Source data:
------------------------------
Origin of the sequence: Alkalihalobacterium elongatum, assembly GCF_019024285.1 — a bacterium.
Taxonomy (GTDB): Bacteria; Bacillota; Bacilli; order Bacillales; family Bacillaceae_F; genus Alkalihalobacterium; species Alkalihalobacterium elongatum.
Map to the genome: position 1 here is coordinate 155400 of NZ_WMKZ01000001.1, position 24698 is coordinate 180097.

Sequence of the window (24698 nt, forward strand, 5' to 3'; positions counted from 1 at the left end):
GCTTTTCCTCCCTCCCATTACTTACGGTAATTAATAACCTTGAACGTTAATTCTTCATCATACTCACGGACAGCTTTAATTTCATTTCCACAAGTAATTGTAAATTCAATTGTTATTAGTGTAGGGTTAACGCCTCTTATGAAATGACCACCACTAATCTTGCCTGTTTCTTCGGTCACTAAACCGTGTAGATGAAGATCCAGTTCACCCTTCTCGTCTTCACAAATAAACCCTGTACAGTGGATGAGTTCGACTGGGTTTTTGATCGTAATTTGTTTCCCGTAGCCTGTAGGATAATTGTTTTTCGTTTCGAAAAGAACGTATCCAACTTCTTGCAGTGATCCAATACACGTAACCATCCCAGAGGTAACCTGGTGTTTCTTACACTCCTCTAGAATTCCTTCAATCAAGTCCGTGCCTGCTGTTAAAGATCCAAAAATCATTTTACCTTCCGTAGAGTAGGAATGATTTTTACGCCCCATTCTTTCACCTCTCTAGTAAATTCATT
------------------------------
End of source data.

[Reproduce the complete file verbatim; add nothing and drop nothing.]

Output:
Origin of the sequence: Alkalihalobacterium elongatum, assembly GCF_019024285.1 — a bacterium.
Taxonomy (GTDB): Bacteria; Bacillota; Bacilli; order Bacillales; family Bacillaceae_F; genus Alkalihalobacterium; species Alkalihalobacterium elongatum.
Map to the genome: position 1 here is coordinate 155400 of NZ_WMKZ01000001.1, position 24698 is coordinate 180097.

Sequence of the window (24698 nt, forward strand, 5' to 3'; positions counted from 1 at the left end):
GCTTTTCCTCCCTCCCATTACTTACGGTAATTAATAACCTTGAACGTTAATTCTTCATCATACTCACGGACAGCTTTAATTTCATTTCCACAAGTAATTGTAAATTCAATTGTTATTAGTGTAGGGTTAACGCCTCTTATGAAATGACCACCACTAATCTTGCCTGTTTCTTCGGTCACTAAACCGTGTAGATGAAGATCCAGTTCACCCTTCTCGTCTTCACAAATAAACCCTGTACAGTGGATGAGTTCGACTGGGTTTTTGATCGTAATTTGTTTCCCGTAGCCTGTAGGATAATTGTTTTTCGTTTCGAAAAGAACGTATCCAACTTCTTGCAGTGATCCAATACACGTAACCATCCCAGAGGTAACCTGGTGTTTCTTACACTCCTCTAGAATTCCTTCAATCAAGTCCGTGCCTGCTGTTAAAGATCCAAAAATCATTTTACCTTCCGTAGAGTAGGAATGATTTTTACGCCCCATTCTTTCACCTCTCTAGTAAATTCATT